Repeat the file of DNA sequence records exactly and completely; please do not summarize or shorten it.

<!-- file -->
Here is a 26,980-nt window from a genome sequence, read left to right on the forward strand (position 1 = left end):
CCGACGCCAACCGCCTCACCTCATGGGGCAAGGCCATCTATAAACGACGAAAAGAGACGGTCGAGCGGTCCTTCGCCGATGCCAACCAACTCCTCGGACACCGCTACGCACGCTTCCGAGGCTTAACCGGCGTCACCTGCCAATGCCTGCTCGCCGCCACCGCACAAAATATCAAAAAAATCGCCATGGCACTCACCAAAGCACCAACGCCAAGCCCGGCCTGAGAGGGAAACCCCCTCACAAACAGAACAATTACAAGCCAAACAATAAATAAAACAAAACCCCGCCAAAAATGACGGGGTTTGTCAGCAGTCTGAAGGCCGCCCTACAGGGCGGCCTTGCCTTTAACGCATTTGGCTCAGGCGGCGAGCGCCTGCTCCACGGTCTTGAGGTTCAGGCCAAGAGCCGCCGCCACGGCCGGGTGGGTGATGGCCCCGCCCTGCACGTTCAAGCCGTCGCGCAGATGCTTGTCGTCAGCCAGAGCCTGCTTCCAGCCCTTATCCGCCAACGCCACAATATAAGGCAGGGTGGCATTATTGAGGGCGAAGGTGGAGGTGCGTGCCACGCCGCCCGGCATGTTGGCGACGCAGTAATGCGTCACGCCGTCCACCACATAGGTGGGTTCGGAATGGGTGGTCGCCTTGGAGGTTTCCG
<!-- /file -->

Here is a 26,980-nt window from a genome sequence, read left to right on the forward strand (position 1 = left end):
CCGACGCCAACCGCCTCACCTCATGGGGCAAGGCCATCTATAAACGACGAAAAGAGACGGTCGAGCGGTCCTTCGCCGATGCCAACCAACTCCTCGGACACCGCTACGCACGCTTCCGAGGCTTAACCGGCGTCACCTGCCAATGCCTGCTCGCCGCCACCGCACAAAATATCAAAAAAATCGCCATGGCACTCACCAAAGCACCAACGCCAAGCCCGGCCTGAGAGGGAAACCCCCTCACAAACAGAACAATTACAAGCCAAACAATAAATAAAACAAAACCCCGCCAAAAATGACGGGGTTTGTCAGCAGTCTGAAGGCCGCCCTACAGGGCGGCCTTGCCTTTAACGCATTTGGCTCAGGCGGCGAGCGCCTGCTCCACGGTCTTGAGGTTCAGGCCAAGAGCCGCCGCCACGGCCGGGTGGGTGATGGCCCCGCCCTGCACGTTCAAGCCGTCGCGCAGATGCTTGTCGTCAGCCAGAGCCTGCTTCCAGCCCTTATCCGCCAACGCCACAATATAAGGCAGGGTGGCATTATTGAGGGCGAAGGTGGAGGTGCGTGCCACGCCGCCCGGCATGTTGGCGACGCAGTAATGCGTCACGCCGTCCACCACATAGGTGGGTTCGGAATGGGTGGTCGCCTTGGAGGTTTCCG